The differences between the two groups of enrollees in fee-for-service and Medicare Advantage in the use of post-acute care are important because of Medicare payment reforms. First, Medicare Advantage enrollment continues to grow, and some policy makers have proposed changing Medicare to a system of “premium support,” which would further shift beneficiaries from traditional FFS payment to capitated plans with payment incentives similar to those in Medicare Advantage. Second, with the adoption of new payment models such as bundled payment and ACOs, the Medicare program is increasingly shifting financial responsibility for post-acute care and accountability on quality performance to hospitals and other entities. An unanswered question is whether these changes in financial incentives will lead to more efficient use of post-acute care. Examining Medicare Advantage’s experience is informative, because both Medicare Advantage plans and recipients of bundled payments pay for post-discharge care out of a fixed payment from Medicare: a monthly capitated payment in the case of Medicare Advantage plans and a payment for an episode of care (for example, a hospitalization and post-discharge period) in the case of bundled payment.
"MA plans use data-driven insights combined with better patient and provider engagement to manage care transitions from acute to post-acute care and to coordinate care across settings."
Why Should Medicare Advantage Plans Coordinate With Post-Acute?
The authors find that patients in MA plans have lower acute and post-acute care use; these differences in use of health care services translate to a 16 percent potential savings in costs. The savings primarily accrued from the use of lower intensity post-acute care settings.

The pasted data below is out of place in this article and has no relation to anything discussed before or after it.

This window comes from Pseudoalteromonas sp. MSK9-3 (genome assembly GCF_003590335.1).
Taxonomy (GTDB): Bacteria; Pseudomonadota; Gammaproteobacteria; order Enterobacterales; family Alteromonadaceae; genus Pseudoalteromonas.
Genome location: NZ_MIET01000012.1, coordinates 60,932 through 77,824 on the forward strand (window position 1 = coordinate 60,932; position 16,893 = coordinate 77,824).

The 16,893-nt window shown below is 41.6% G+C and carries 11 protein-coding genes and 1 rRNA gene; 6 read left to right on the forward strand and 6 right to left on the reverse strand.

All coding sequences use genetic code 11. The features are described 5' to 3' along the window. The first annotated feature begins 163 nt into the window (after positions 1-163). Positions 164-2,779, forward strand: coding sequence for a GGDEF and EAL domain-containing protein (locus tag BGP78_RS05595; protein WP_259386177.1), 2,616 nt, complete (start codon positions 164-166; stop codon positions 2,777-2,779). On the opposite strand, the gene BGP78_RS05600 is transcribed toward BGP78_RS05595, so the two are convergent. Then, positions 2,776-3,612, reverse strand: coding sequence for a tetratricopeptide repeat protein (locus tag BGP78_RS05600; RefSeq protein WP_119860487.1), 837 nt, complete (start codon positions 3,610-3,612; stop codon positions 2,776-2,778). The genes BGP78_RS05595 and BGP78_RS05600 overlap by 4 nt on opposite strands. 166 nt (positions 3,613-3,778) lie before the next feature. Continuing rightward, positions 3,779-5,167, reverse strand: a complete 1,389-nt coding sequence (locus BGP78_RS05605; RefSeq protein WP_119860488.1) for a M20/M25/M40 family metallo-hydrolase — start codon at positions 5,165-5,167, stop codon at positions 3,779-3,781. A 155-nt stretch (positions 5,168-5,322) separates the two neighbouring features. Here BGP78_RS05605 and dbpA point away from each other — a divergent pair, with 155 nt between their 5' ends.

MA patients had reductions in readmissions and improved rates of return to the community compared to FFS ones. These findings are important because this is one of the first studies to go inside the “black box” of MA plans. It contradicts the popular notion that MA plans have lower costs largely because they enroll healthy seniors. It shows that savings arise from better management of post-acute care.
Why Did MA Plans Spend Less And Achieve Better Outcomes?
The simple answer is because they made more money doing so. MA plans receive a capitated payment per enrollee for total care in a year, and thus have the incentive to manage care, with most of the savings in health care costs enabling them to add benefits and/or lower premiums for enrollees. Therefore, it is in the MA plan’s interest to steer patients toward less intensive post-acute care settings when appropriate and coordinate a patient’s care. In contrast, in the current Medicare FFS system, hospitals and each type of post-acute care provider have different payment systems, and there is no incentive for care management and care coordination. The results, in this instance, are higher costs for taxpayers and poorer outcomes for patients.